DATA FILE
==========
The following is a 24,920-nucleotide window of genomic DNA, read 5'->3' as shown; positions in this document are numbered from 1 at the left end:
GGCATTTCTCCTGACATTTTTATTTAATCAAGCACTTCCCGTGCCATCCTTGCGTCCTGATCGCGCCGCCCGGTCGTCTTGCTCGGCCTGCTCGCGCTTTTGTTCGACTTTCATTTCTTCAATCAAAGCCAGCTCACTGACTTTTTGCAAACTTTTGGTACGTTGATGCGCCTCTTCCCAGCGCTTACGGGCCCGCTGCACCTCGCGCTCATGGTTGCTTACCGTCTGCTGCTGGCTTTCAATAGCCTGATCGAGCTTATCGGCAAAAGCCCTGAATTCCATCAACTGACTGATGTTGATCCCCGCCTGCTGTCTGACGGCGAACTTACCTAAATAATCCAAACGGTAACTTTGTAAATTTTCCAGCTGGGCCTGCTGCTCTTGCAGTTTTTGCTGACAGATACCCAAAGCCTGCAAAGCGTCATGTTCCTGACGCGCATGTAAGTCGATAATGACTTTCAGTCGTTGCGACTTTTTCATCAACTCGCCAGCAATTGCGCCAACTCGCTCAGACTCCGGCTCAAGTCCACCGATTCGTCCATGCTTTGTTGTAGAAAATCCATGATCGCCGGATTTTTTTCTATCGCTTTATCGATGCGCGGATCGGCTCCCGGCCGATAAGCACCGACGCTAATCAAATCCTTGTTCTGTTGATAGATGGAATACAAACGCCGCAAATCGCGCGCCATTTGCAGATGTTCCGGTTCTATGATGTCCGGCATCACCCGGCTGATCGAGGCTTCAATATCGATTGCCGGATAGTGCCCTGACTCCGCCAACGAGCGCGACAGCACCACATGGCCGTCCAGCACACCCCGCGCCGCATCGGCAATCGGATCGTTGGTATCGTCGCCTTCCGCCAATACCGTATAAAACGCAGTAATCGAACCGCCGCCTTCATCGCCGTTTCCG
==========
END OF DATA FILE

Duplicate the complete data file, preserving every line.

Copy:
The following is a 24,920-nucleotide window of genomic DNA, read 5'->3' as shown; positions in this document are numbered from 1 at the left end:
GGCATTTCTCCTGACATTTTTATTTAATCAAGCACTTCCCGTGCCATCCTTGCGTCCTGATCGCGCCGCCCGGTCGTCTTGCTCGGCCTGCTCGCGCTTTTGTTCGACTTTCATTTCTTCAATCAAAGCCAGCTCACTGACTTTTTGCAAACTTTTGGTACGTTGATGCGCCTCTTCCCAGCGCTTACGGGCCCGCTGCACCTCGCGCTCATGGTTGCTTACCGTCTGCTGCTGGCTTTCAATAGCCTGATCGAGCTTATCGGCAAAAGCCCTGAATTCCATCAACTGACTGATGTTGATCCCCGCCTGCTGTCTGACGGCGAACTTACCTAAATAATCCAAACGGTAACTTTGTAAATTTTCCAGCTGGGCCTGCTGCTCTTGCAGTTTTTGCTGACAGATACCCAAAGCCTGCAAAGCGTCATGTTCCTGACGCGCATGTAAGTCGATAATGACTTTCAGTCGTTGCGACTTTTTCATCAACTCGCCAGCAATTGCGCCAACTCGCTCAGACTCCGGCTCAAGTCCACCGATTCGTCCATGCTTTGTTGTAGAAAATCCATGATCGCCGGATTTTTTTCTATCGCTTTATCGATGCGCGGATCGGCTCCCGGCCGATAAGCACCGACGCTAATCAAATCCTTGTTCTGTTGATAGATGGAATACAAACGCCGCAAATCGCGCGCCATTTGCAGATGTTCCGGTTCTATGATGTCCGGCATCACCCGGCTGATCGAGGCTTCAATATCGATTGCCGGATAGTGCCCTGACTCCGCCAACGAGCGCGACAGCACCACATGGCCGTCCAGCACACCCCGCGCCGCATCGGCAATCGGATCGTTGGTATCGTCGCCTTCCGCCAATACCGTATAAAACGCAGTAATCGAACCGCCGCCTTCATCGCCGTTTCCG